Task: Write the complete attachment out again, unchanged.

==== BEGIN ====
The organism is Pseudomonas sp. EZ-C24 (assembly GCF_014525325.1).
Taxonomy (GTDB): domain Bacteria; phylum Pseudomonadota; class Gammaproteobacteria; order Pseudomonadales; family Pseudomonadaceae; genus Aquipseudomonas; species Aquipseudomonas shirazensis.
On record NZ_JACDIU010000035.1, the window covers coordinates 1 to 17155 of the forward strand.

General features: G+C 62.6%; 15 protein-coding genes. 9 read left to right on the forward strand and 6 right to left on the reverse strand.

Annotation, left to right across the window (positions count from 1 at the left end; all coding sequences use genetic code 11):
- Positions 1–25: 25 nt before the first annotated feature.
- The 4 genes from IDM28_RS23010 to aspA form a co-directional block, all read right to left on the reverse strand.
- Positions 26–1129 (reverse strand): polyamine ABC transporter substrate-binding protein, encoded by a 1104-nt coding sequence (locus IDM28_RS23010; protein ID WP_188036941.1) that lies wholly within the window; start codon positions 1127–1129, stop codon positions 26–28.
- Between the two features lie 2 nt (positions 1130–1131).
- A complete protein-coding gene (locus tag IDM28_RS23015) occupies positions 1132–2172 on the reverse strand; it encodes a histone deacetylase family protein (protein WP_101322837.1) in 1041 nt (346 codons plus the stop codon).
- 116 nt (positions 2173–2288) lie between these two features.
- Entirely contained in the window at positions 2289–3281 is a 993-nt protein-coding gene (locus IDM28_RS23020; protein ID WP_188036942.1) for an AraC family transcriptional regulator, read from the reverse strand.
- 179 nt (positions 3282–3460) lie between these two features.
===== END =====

The organism is Pseudomonas sp. EZ-C24 (assembly GCF_014525325.1).
Taxonomy (GTDB): domain Bacteria; phylum Pseudomonadota; class Gammaproteobacteria; order Pseudomonadales; family Pseudomonadaceae; genus Aquipseudomonas; species Aquipseudomonas shirazensis.
On record NZ_JACDIU010000035.1, the window covers coordinates 1 to 17155 of the forward strand.

General features: G+C 62.6%; 15 protein-coding genes. 9 read left to right on the forward strand and 6 right to left on the reverse strand.

Annotation, left to right across the window (positions count from 1 at the left end; all coding sequences use genetic code 11):
- Positions 1–25: 25 nt before the first annotated feature.
- The 4 genes from IDM28_RS23010 to aspA form a co-directional block, all read right to left on the reverse strand.
- Positions 26–1129 (reverse strand): polyamine ABC transporter substrate-binding protein, encoded by a 1104-nt coding sequence (locus IDM28_RS23010; protein ID WP_188036941.1) that lies wholly within the window; start codon positions 1127–1129, stop codon positions 26–28.
- Between the two features lie 2 nt (positions 1130–1131).
- A complete protein-coding gene (locus tag IDM28_RS23015) occupies positions 1132–2172 on the reverse strand; it encodes a histone deacetylase family protein (protein WP_101322837.1) in 1041 nt (346 codons plus the stop codon).
- 116 nt (positions 2173–2288) lie between these two features.
- Entirely contained in the window at positions 2289–3281 is a 993-nt protein-coding gene (locus IDM28_RS23020; protein ID WP_188036942.1) for an AraC family transcriptional regulator, read from the reverse strand.
- 179 nt (positions 3282–3460) lie between these two features.